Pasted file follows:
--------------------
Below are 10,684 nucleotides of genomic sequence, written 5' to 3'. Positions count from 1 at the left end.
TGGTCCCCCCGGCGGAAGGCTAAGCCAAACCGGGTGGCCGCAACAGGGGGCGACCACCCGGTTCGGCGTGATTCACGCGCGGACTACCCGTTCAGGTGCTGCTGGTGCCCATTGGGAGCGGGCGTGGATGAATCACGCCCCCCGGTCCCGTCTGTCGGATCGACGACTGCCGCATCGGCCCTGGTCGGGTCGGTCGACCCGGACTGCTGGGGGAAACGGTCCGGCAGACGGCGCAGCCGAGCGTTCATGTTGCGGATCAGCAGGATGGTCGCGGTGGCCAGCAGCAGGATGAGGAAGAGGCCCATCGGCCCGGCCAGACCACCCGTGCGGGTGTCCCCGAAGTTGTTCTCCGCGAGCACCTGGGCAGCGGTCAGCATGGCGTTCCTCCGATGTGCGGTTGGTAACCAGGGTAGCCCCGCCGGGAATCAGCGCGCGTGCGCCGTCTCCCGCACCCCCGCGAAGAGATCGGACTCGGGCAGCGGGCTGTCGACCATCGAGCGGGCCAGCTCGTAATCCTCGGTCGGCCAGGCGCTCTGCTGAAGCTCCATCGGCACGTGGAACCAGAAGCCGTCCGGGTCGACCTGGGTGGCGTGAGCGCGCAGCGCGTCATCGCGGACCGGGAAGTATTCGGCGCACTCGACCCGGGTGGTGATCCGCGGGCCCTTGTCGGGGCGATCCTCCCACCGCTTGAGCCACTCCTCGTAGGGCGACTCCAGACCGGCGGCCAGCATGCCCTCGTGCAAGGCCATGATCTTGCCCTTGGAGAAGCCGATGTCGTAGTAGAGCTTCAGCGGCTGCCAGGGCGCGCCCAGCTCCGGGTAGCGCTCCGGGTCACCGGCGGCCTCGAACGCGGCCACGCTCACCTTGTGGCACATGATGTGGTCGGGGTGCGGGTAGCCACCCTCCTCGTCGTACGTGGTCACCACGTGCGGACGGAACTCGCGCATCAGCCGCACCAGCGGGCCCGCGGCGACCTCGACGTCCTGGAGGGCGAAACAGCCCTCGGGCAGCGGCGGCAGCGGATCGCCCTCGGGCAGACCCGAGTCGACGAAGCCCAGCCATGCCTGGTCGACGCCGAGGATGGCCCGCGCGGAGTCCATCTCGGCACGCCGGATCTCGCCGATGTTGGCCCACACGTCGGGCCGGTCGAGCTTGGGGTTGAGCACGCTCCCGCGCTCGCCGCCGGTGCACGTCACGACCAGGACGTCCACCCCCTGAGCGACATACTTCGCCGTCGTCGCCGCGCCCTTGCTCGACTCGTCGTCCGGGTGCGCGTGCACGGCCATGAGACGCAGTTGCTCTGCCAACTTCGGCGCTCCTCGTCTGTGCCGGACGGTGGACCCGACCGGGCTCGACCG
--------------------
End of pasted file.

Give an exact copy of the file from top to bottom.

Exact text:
Below are 10,684 nucleotides of genomic sequence, written 5' to 3'. Positions count from 1 at the left end.
TGGTCCCCCCGGCGGAAGGCTAAGCCAAACCGGGTGGCCGCAACAGGGGGCGACCACCCGGTTCGGCGTGATTCACGCGCGGACTACCCGTTCAGGTGCTGCTGGTGCCCATTGGGAGCGGGCGTGGATGAATCACGCCCCCCGGTCCCGTCTGTCGGATCGACGACTGCCGCATCGGCCCTGGTCGGGTCGGTCGACCCGGACTGCTGGGGGAAACGGTCCGGCAGACGGCGCAGCCGAGCGTTCATGTTGCGGATCAGCAGGATGGTCGCGGTGGCCAGCAGCAGGATGAGGAAGAGGCCCATCGGCCCGGCCAGACCACCCGTGCGGGTGTCCCCGAAGTTGTTCTCCGCGAGCACCTGGGCAGCGGTCAGCATGGCGTTCCTCCGATGTGCGGTTGGTAACCAGGGTAGCCCCGCCGGGAATCAGCGCGCGTGCGCCGTCTCCCGCACCCCCGCGAAGAGATCGGACTCGGGCAGCGGGCTGTCGACCATCGAGCGGGCCAGCTCGTAATCCTCGGTCGGCCAGGCGCTCTGCTGAAGCTCCATCGGCACGTGGAACCAGAAGCCGTCCGGGTCGACCTGGGTGGCGTGAGCGCGCAGCGCGTCATCGCGGACCGGGAAGTATTCGGCGCACTCGACCCGGGTGGTGATCCGCGGGCCCTTGTCGGGGCGATCCTCCCACCGCTTGAGCCACTCCTCGTAGGGCGACTCCAGACCGGCGGCCAGCATGCCCTCGTGCAAGGCCATGATCTTGCCCTTGGAGAAGCCGATGTCGTAGTAGAGCTTCAGCGGCTGCCAGGGCGCGCCCAGCTCCGGGTAGCGCTCCGGGTCACCGGCGGCCTCGAACGCGGCCACGCTCACCTTGTGGCACATGATGTGGTCGGGGTGCGGGTAGCCACCCTCCTCGTCGTACGTGGTCACCACGTGCGGACGGAACTCGCGCATCAGCCGCACCAGCGGGCCCGCGGCGACCTCGACGTCCTGGAGGGCGAAACAGCCCTCGGGCAGCGGCGGCAGCGGATCGCCCTCGGGCAGACCCGAGTCGACGAAGCCCAGCCATGCCTGGTCGACGCCGAGGATGGCCCGCGCGGAGTCCATCTCGGCACGCCGGATCTCGCCGATGTTGGCCCACACGTCGGGCCGGTCGAGCTTGGGGTTGAGCACGCTCCCGCGCTCGCCGCCGGTGCACGTCACGACCAGGACGTCCACCCCCTGAGCGACATACTTCGCCGTCGTCGCCGCGCCCTTGCTCGACTCGTCGTCCGGGTGCGCGTGCACGGCCATGAGACGCAGTTGCTCTGCCAACTTCGGCGCTCCTCGTCTGTGCCGGACGGTGGACCCGACCGGGCTCGACCG